The thermal plane 27 fits within upper and lower widened grooves 33 formed. A thermal clamp 35 (to be described in detail later) transfers heat from the thermal plane 27 to the heat conductive piece 9 and thus enlarges the surface area of heat transfer. Furthermore, the thermal clamp 35 biases the thermal plane against the conductive piece, to the left in FIG. 4. The thermal plane 27 therefore fits tightly against the guide groove, and this also aids in heat transfer. A plurality of cable connectors 37 are provided on the back piece, to the left of the thermal plane 27. Screws 38 attach the back piece to the polymer shell 7.
A copper coating 49 is sprayed on the interior of the polymer shell. Copper coating 49 prevents electromagnetic interference.
Referring to FIGS. 2 and 4, the polymer shell 7 also has a hole 7a for an outer connection piece 39. The connection piece 39 is secured to the polymer shell 7 with gaskets 11 and 13, as can be seen in FIG. 4. Connection piece 39 has broadband service outlets 41 and telephone service outlets 43. Connection piece 39 has a fiber input 45. Aperture 47 in connection piece 39 would normally be sealed, and is for co-axial cable.
As can be seen in FIGS. 2 and 3, the polymer shell is sealed with a cover 51. The cover 51 is gasketed in the same manner as the heat conductive pieces 9 and the outer connection piece 39. The cover 51 has captive fasteners 53 which are retained in the cover 51 even when unscrewed from holes 55 in the polymer shell 7. The polymer shell 7 has hinge extensions 57 which are molded integrally with the polymer shell 7. Hinge portions 59 on the cover 51 receive the hinge extensions 57 on the polymer shell 7.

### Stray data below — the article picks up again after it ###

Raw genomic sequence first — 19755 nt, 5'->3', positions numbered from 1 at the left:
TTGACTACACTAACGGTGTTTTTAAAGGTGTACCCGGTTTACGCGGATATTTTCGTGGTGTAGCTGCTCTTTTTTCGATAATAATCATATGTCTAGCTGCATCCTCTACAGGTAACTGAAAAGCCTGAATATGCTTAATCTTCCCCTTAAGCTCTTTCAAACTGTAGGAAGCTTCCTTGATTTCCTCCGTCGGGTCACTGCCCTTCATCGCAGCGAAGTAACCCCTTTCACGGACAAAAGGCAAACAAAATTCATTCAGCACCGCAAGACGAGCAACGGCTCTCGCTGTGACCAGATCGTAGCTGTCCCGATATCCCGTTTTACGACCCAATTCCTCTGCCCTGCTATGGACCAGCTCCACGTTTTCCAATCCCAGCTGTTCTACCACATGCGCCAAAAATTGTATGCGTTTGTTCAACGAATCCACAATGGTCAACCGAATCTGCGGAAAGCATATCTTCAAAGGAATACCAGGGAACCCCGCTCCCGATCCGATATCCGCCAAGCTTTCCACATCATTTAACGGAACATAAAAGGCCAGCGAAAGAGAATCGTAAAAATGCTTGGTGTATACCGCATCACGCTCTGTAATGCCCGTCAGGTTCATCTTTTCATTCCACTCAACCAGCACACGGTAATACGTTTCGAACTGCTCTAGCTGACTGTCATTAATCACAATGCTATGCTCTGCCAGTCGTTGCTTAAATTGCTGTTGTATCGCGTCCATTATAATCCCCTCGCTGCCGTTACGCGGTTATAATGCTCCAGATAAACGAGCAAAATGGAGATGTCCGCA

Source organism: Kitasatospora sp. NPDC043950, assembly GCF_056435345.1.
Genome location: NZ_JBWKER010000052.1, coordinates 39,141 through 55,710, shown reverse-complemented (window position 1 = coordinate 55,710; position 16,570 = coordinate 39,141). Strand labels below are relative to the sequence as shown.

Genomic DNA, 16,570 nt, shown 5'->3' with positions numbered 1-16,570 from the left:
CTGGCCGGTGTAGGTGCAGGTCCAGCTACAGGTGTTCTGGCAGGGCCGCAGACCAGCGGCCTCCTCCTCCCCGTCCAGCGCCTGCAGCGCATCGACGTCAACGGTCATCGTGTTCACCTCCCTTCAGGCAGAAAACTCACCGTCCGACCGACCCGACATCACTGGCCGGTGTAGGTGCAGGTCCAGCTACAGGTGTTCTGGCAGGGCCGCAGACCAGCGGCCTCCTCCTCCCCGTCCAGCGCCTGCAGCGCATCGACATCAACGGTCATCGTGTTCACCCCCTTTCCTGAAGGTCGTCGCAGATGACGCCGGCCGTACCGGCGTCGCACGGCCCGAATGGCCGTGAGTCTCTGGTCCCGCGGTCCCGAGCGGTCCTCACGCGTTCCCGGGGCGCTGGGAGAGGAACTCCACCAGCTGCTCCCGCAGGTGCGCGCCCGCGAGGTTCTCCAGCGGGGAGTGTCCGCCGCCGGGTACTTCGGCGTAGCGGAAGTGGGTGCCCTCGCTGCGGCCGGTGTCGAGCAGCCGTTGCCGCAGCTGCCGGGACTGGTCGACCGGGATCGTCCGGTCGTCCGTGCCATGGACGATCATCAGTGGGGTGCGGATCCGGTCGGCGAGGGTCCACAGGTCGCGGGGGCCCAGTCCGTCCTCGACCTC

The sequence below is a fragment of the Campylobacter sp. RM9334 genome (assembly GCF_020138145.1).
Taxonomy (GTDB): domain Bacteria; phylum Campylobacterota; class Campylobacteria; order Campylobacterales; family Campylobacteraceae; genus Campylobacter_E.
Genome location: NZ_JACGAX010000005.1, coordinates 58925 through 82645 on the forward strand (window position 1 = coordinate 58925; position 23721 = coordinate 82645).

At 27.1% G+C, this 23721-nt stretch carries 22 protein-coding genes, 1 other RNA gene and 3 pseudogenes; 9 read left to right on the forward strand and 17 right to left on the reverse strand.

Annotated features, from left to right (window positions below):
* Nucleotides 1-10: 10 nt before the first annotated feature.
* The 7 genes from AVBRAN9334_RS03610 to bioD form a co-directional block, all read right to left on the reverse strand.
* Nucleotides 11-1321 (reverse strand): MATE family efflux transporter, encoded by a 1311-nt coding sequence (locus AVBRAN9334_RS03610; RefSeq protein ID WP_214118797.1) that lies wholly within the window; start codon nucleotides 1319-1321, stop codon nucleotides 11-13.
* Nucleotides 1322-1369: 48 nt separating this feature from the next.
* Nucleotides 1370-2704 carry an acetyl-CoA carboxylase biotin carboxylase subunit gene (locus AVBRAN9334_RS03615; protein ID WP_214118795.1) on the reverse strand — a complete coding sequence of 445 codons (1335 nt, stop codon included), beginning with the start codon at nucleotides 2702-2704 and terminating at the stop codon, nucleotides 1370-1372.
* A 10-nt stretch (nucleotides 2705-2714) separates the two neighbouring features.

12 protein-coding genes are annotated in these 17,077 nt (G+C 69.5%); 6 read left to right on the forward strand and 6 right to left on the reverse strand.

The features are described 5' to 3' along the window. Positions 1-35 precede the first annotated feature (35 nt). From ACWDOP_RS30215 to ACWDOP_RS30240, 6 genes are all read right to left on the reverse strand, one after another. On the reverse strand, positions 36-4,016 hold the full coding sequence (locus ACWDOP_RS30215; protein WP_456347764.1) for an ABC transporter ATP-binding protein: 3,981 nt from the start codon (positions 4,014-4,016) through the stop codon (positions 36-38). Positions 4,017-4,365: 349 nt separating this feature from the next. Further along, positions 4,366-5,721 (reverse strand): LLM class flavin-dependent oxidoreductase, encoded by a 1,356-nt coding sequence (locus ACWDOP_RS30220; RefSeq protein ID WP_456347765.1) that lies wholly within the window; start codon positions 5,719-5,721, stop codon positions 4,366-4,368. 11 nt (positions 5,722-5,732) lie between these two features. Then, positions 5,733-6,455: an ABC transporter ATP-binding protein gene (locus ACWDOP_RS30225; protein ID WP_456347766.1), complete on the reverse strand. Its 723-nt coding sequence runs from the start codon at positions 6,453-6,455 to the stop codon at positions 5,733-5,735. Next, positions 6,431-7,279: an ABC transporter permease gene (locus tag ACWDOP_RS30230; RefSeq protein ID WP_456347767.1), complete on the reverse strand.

As described above, the thermal clamp 35 is provided on thermal plane 27. The thermal clamp 35 can be seen in the side view of FIGS. 5a and 5b and in the perspective view of 5c. The thermal clamp 35 includes a shaft 35a, two outer wedges 35b, a center piece 35c and two outer bodies 35d. The outer wedges 35b, center piece 35c and outer bodies 35d all lie on the shaft 35a. Movement of a handle 35e controls the length of the shaft 35a, together with an adjustment mechanism 35f. When the shaft is shortened, the outer bodies 35d extend away from the outer wedges 35b and center piece 35c, as shown in FIG. 5b. The shaft 35a is bolted or glued to the thermal plane 27. The thermal plane 27 and thermal clamp 35 slide into a widened groove 36 shown in FIG. 5c. Once in the groove, the handle 35e is moved upward to move the outer bodies 35d away from the thermal plane 27 and thereby cause a tight fit between the widened groove 36 and the thermal plane 27. The thermal clamp is formed of an aluminum alloy, with the exception of the adjustment mechanism 35f, which is formed of stainless steel.
While the invention has been described in connection with the preferred embodiments, it will be understood that modifications within the principle outlined above will be evident to those skilled in the art. Thus, the invention is not limited to the preferred embodiments, but is intended to encompass such modifications.
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|U.S. Classification||361/704, 165/185, 165/80.3, 165/104.33, 361/719, 361/700, 361/802, 361/690|
|International Classification||H05K7/14, H05K7/20|
|Cooperative Classification||H05K7/20545, H05K7/1424|
|European Classification||H05K7/14F5, H05K7/20R5|